Good day to you. Today I have the pleasure of offering you a great guest blogpost by an awesome Fitness and Nutrition coach, Mrs. Gillian Stephen, who I’ve recently met via Twitter.
Here is Mrs. Stephen’s biography in her own words:
I’m a Fitness and Nutrition coach and also a mother of 2, a 1 year old and a 3 year old that keep me very busy.
The main areas that I focus on are weight loss and pre and post natal. The latter certification was brought about by my own pregnancies. I realised the importance of my own diet and fitness through pregnancy and post natal, to regain my shape and prior fitness levels.
I support individuals by helping them put together a strategy for weight loss. It incorporates making better food choices and fitting exercise into their busy schedules such that they lose the weight and keep it off, a lifestyle change.
Contact information for Mrs. Gillian Stephen:
I hope you enjoy Mrs. Gillian Stephen‘s educational thoughts on ageing, exercise, and good health. Please read on …
Let’s face it none of us are getting any younger, so the old adage of,”Use It or Lose It” with regards to your fitness levels, becomes even more crucial as we age. I personally don’t fear getting older but my wish is that I am healthy, so as not to be over reliant on others. At the same time maintaining a healthy lifestyle does not guarantee no ailments but you reduce your risk and your body is more able to fight disease. Your fitness levels are not a given and as you age if you are not actively working at maintaining your fitness levels it will decline. This is something that I have experienced at first hand after both my pregnancies, where it took time to regain my prior fitness levels having not trained as intensely or as frequently because of physical and time constraints.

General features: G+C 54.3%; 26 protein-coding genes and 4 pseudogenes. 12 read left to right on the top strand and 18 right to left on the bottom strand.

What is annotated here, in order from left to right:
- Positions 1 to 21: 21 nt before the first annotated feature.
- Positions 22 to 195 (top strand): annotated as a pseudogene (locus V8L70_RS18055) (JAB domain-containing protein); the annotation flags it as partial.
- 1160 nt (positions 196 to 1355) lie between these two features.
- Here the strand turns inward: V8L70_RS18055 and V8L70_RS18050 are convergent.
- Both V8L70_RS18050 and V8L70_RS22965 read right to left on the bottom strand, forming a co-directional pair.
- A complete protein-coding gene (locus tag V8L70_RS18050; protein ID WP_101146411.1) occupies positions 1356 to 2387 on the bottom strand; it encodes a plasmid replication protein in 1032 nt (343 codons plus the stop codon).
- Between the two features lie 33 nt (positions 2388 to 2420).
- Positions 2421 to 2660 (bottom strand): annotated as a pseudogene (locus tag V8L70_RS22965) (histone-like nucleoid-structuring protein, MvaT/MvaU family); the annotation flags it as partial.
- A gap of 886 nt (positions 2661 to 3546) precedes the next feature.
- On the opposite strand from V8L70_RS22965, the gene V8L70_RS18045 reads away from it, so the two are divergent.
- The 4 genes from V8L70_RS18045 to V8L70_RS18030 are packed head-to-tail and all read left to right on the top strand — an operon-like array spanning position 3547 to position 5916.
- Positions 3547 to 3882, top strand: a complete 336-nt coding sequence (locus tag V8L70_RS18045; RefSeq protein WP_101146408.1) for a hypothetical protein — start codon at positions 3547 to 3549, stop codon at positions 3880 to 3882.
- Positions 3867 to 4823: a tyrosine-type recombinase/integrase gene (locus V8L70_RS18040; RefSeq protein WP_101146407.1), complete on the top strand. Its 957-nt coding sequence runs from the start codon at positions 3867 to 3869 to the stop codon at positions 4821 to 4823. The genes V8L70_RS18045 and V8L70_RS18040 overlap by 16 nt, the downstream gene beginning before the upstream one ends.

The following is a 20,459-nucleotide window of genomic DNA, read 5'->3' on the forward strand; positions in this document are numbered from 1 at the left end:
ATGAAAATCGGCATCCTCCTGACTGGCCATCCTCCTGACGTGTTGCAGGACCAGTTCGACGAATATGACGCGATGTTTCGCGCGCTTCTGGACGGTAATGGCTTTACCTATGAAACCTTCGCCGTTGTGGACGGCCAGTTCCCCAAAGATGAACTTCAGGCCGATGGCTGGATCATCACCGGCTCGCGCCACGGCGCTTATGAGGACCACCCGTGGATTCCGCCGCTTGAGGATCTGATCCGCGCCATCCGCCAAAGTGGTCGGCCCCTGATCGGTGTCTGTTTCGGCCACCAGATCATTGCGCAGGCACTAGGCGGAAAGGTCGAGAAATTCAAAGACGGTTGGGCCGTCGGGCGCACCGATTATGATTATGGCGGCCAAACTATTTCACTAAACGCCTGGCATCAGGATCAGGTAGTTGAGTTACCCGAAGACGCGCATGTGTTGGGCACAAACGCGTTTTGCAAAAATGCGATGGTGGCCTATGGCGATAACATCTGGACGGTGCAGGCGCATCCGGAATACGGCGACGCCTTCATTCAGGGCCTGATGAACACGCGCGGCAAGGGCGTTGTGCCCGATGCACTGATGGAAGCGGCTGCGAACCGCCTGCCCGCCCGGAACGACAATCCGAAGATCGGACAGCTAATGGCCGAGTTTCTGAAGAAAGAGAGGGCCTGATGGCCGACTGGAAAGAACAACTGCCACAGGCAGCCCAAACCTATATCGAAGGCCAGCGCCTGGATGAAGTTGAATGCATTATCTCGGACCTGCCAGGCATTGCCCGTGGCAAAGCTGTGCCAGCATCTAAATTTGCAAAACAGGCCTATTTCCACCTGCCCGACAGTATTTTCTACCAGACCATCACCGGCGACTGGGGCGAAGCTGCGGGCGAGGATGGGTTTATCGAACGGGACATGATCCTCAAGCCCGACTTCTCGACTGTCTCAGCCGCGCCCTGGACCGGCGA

A study done in 2010 at the German Sport University Cologne and published in the journal Deutsches Arzteblatt International found that a decline in fitness is less as a result of ageing but more attributed to a sedentary lifestyle. It looked at a group of marathon and half marathon runners ranging in age from 20 – 79. It found that, when the older athletes continued to train for the same duration and frequency as the younger athletes, there was a very gradual drop off in their performance. Another study done last year at the University of Missouri-Columbia and published in the Journal of Applied Physiology appears to reinforce this. It also found that an active lifestyle reduces age related risk factors whilst a sedentary lifestyle can in fact accelerate ageing, with a loss in muscle mass and a decrease in bone density and strength.
So what does this mean for you? How regularly do you currently exercise? You should be doing moderate amounts of aerobic physical activity for at least 150 mins a week or vigorous physical activity for 75 mins a week and at least 2 strength training sessions per week. Try to aim for 30 mins a day, 5 days a week of physical activity.
Your workout routine should consist of cardio to get your heart rate up, burn calories and increase the efficiency of oxygen consumption e.g. walking, running, cycling, swimming. Strength training to boost metabolism and help build muscle and tone e.g free weights, body weight, gym machine. Flexibility and balance work e.g. yoga, pilates, stretching.
The benefits will be:
• Increased lean muscle mass to burn fat
• Maintain bone density to prevent diseases like osteoporosis and arthritis
• Weight Management
• Maintain mobility
• Maintain strength
• Prevent Cardiovascular disease
• Maintain flexibility
Don’t wait until you start to feel the effects of ageing or you need to exercise, start now laying down a good foundation to reap the many rewards.
Research, educate, and advocate all celiac and gluten-free. Educate yourself on the benefits of being with Fitness and Health so you may enjoy a more active lifestyle longer.
Peace be with you